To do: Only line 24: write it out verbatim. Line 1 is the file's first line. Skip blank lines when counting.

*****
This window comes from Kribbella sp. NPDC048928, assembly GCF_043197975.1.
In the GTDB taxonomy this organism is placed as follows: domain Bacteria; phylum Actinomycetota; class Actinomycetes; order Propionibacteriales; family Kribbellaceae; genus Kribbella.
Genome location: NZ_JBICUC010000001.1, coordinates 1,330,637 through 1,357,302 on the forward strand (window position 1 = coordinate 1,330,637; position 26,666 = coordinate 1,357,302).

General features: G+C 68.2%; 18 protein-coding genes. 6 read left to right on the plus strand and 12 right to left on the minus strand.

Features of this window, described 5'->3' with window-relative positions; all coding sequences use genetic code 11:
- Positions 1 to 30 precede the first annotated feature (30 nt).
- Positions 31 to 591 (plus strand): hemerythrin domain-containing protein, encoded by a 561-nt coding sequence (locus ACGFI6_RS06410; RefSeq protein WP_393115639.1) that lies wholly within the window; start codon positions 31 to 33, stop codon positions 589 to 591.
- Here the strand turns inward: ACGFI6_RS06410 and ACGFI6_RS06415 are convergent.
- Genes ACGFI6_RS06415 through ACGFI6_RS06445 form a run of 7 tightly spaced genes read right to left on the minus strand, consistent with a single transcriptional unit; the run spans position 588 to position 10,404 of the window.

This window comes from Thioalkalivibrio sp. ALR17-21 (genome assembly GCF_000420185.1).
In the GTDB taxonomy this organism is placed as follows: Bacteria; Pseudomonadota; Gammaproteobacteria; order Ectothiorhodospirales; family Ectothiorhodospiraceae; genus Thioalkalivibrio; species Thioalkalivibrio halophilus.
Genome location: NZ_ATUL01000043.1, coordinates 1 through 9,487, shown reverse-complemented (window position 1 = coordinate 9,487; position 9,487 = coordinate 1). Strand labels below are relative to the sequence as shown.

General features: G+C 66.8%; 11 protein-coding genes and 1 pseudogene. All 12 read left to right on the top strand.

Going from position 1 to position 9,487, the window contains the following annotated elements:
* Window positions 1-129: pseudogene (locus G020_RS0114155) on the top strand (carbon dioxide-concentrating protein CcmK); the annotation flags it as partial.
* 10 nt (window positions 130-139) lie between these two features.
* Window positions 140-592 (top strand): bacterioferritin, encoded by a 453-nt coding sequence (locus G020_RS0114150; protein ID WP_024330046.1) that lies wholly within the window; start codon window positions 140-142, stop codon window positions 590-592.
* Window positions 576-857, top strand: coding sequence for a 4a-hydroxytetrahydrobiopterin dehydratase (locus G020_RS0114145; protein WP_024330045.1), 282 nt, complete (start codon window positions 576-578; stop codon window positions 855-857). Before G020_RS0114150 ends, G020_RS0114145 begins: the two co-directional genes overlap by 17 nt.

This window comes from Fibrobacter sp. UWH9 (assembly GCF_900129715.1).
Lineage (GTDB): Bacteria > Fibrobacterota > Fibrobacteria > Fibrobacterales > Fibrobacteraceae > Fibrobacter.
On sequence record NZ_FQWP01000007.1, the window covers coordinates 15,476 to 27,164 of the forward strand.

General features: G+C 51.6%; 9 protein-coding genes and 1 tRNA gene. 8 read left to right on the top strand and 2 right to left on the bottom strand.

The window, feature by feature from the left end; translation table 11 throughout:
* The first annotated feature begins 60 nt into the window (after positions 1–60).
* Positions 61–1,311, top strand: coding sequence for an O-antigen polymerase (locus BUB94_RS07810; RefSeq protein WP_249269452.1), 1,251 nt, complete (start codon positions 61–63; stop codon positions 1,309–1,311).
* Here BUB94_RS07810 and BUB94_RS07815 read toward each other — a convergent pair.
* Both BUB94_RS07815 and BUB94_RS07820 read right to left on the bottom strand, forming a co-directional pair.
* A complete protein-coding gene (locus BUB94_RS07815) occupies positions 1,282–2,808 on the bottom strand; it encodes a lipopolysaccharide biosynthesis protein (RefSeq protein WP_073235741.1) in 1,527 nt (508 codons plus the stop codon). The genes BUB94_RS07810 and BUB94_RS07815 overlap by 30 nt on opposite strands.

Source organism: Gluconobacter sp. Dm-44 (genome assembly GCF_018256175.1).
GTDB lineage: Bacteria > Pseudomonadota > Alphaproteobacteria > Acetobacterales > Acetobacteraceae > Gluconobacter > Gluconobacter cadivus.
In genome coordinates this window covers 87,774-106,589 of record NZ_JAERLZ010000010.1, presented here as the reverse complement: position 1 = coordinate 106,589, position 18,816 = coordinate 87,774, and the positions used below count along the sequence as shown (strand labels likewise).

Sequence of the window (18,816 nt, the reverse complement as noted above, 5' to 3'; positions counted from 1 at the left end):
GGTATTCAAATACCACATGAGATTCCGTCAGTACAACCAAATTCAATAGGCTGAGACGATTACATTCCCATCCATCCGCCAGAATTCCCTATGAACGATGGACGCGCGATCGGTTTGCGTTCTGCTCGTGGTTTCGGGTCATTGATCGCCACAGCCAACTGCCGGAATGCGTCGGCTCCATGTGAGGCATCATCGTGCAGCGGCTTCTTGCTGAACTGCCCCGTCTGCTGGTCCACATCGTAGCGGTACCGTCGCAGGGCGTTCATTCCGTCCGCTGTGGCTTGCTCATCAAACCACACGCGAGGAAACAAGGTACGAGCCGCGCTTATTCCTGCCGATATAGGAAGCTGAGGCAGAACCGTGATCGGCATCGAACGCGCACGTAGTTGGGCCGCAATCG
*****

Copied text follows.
* The first annotated feature begins 60 nt into the window (after positions 1–60).